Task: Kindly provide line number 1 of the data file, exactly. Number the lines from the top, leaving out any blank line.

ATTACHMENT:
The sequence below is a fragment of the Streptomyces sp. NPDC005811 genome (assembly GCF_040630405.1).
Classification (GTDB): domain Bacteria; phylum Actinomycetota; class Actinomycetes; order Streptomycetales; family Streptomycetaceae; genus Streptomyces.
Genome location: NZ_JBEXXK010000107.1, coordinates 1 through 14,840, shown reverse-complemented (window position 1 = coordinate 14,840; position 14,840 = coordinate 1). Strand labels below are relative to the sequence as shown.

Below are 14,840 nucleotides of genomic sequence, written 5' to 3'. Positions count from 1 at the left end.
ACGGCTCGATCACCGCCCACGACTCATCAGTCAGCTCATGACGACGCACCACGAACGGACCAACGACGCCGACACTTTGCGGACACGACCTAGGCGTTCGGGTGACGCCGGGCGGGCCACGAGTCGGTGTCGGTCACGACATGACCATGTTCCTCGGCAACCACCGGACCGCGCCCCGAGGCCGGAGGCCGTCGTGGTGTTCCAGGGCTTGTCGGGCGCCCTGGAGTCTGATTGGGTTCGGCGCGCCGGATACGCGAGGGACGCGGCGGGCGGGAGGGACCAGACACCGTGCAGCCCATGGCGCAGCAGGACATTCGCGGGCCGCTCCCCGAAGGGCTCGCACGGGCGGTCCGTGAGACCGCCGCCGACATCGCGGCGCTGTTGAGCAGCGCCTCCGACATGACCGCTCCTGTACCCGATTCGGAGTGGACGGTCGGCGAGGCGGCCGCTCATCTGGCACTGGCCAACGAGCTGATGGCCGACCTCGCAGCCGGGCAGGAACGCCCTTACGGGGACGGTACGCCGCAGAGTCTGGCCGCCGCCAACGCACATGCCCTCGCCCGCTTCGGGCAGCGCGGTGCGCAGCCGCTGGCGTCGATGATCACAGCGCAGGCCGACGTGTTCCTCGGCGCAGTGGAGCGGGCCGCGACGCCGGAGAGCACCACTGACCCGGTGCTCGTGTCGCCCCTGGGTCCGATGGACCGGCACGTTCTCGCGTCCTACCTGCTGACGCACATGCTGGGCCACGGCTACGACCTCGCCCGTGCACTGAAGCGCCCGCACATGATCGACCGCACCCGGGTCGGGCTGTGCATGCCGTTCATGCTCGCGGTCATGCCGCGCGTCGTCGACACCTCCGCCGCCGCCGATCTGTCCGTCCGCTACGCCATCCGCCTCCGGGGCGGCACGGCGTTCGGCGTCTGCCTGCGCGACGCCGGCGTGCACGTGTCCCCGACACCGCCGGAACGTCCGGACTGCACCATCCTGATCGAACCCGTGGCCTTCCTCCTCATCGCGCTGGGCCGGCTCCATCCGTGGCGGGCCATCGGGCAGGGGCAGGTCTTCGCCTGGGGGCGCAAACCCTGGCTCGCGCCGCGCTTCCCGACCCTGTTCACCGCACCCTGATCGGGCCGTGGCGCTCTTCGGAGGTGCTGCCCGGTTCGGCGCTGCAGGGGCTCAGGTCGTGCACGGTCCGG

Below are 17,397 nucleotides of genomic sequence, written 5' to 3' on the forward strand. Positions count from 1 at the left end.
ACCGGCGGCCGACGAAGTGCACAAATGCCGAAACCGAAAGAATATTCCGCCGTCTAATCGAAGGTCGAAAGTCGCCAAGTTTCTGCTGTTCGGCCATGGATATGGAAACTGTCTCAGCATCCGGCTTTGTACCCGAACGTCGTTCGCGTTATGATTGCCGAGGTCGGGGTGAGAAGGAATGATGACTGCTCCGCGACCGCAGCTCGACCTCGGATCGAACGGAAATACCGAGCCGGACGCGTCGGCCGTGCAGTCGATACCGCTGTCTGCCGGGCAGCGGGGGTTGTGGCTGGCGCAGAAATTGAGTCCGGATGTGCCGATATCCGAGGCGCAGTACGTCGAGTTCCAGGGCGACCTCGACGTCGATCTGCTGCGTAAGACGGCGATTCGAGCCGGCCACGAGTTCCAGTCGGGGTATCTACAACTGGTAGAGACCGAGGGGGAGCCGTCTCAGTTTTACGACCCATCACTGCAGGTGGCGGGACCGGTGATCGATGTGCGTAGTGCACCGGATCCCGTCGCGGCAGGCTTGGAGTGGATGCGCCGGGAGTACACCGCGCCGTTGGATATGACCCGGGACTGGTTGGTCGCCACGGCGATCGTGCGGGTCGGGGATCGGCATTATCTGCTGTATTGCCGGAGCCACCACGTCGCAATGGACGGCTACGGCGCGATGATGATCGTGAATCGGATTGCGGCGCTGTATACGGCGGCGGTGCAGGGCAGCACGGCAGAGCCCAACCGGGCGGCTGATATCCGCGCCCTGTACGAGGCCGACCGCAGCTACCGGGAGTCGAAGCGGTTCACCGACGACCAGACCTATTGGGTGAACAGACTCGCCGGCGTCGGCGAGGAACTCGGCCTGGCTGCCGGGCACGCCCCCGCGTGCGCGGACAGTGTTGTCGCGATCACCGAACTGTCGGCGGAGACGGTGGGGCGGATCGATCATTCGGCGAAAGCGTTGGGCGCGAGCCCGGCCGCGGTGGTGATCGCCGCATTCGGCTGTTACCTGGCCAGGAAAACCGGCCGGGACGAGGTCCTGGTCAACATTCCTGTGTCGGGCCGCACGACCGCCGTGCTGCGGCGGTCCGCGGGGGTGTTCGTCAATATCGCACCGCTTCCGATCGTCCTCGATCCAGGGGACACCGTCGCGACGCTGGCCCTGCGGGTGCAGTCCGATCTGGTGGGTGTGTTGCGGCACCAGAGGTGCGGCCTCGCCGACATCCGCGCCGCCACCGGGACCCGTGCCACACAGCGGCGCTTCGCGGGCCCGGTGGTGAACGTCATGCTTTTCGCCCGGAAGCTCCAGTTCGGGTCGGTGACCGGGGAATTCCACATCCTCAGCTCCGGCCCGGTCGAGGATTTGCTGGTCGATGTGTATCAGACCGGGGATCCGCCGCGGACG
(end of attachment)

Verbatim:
The sequence below is a fragment of the Streptomyces sp. NPDC005811 genome (assembly GCF_040630405.1).